Billy Wilder’s 1944 Double Indemnity is one of the “grand-dads” of the wonderfully rich film noir genre. This picture has all the classic film noir elements: a detective (in the person of claims investigator Barton Keyes, played memorably by Edward G. Robinson), an anti-hero in the protagonist Walter Neff (Fred MacMurray in his pre-“My Three Sons” days), a twisted murder plot, and one of the most duplicitous of the genre’s many femmes fatale, the ‘40s star Barbara Stanwyck as the platinum-haired Phyllis Dietrichson.
Beyond these key character and plot elements, the picture is a near textbook demonstration of the way the German Expressionist style emigrated to Hollywood after World War II. Wilder himself fled the Nazis, and his film reveals the murky, shadowy visual style as well as moral tone of German cinema from the 1920s. It also cast a dark eye on the American scene that Wilder and others encountered in Hollywood and elsewhere, and Double Indemnity raises thorny questions about a homegrown “group think” if not potential for native fascism in the seemingly sunny world of L.A. It posed several challenges to the Hays office and its famously restrictive code around depictions of crime, sexuality, or a presumably wholesome American corporate scene.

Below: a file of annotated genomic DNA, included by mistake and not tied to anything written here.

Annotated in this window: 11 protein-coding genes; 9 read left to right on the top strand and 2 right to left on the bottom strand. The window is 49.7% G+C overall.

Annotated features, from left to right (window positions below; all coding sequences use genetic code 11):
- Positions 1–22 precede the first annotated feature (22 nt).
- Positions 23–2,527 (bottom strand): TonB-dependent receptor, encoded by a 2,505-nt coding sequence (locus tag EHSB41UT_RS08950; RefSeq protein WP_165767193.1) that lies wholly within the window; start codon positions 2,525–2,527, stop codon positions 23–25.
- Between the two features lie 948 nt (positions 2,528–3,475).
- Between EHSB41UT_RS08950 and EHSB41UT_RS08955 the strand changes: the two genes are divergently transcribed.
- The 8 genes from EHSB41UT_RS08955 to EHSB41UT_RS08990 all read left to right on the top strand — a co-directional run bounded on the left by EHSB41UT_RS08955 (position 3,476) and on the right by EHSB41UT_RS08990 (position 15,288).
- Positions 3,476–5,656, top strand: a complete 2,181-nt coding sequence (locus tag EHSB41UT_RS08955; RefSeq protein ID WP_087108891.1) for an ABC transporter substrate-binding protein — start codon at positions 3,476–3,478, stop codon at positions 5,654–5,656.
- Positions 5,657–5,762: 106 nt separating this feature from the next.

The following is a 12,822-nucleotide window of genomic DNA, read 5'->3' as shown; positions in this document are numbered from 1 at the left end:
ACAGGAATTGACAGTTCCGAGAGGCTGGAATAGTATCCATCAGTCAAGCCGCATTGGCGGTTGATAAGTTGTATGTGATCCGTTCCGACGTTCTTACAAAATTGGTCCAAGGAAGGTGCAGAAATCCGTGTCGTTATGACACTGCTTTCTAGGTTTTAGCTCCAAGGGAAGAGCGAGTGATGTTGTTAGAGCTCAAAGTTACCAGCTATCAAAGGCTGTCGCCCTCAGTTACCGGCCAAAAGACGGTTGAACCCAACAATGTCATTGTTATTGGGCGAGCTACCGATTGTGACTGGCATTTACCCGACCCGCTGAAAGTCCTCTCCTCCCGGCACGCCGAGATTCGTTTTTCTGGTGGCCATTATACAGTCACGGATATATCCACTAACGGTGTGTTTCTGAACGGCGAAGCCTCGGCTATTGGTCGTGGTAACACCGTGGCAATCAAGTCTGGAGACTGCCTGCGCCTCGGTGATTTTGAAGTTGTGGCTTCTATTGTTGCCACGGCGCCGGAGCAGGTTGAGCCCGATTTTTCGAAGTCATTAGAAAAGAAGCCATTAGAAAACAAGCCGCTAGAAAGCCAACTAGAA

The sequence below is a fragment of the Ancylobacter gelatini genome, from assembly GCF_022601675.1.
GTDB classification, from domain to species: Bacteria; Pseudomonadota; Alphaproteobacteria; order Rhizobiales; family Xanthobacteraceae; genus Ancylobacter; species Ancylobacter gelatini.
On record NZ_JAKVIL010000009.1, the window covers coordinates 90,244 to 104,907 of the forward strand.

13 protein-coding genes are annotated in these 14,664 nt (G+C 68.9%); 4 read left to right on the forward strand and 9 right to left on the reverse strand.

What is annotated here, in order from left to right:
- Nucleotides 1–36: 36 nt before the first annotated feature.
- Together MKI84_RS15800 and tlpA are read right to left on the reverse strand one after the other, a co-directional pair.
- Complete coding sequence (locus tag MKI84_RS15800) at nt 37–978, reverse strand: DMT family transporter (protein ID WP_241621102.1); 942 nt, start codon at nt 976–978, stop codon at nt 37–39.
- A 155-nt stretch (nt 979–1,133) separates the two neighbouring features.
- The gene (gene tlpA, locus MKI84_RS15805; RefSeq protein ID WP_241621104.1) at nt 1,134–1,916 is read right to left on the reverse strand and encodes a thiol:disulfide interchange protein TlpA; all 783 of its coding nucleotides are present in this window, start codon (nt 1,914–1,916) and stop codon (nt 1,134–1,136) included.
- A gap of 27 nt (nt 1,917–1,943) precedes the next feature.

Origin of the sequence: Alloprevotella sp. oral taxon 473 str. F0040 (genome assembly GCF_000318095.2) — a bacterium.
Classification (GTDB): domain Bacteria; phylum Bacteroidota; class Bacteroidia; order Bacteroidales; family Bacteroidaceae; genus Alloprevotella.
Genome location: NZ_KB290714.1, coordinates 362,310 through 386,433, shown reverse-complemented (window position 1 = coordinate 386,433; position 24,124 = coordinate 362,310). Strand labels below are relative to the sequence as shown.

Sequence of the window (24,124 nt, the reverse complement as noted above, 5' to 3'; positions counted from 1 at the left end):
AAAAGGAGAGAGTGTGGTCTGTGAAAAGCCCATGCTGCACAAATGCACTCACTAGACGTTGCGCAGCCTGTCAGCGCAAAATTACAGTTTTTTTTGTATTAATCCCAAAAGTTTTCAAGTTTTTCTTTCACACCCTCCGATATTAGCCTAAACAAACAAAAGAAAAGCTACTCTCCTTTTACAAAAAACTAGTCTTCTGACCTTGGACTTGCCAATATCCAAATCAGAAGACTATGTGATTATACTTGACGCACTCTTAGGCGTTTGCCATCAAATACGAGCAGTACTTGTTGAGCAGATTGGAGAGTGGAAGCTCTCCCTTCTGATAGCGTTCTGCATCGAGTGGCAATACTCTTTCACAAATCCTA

Told in voiceover and through multiple flashbacks, Double Indemnity was the first of a cycle of films that broke openly with classical Hollywood’s straightforward narrative mode. As such it initiated a pattern of film production that became increasingly marked (and notably darker) as the postwar era advanced. (And that reached one apex – or is it nadir? – with another film noir the this month, Orsen Welles’s 1958 Touch of Evil). Fatalistic in tone, bleak in outlook, the movie’s nigh-existential dread showed a version of Hollywood that the country had never before seen. Its influence is hard to overstate. “Neo noir” can be applied to films and directors as varied as David Fincher’s Se7en, Christopher Nolan’s Batman films, or several Quentin Tarantino titles. The noir tradition in many ways began with Double Indemnity. Come see what this seemingly inexhaustible genre is all about.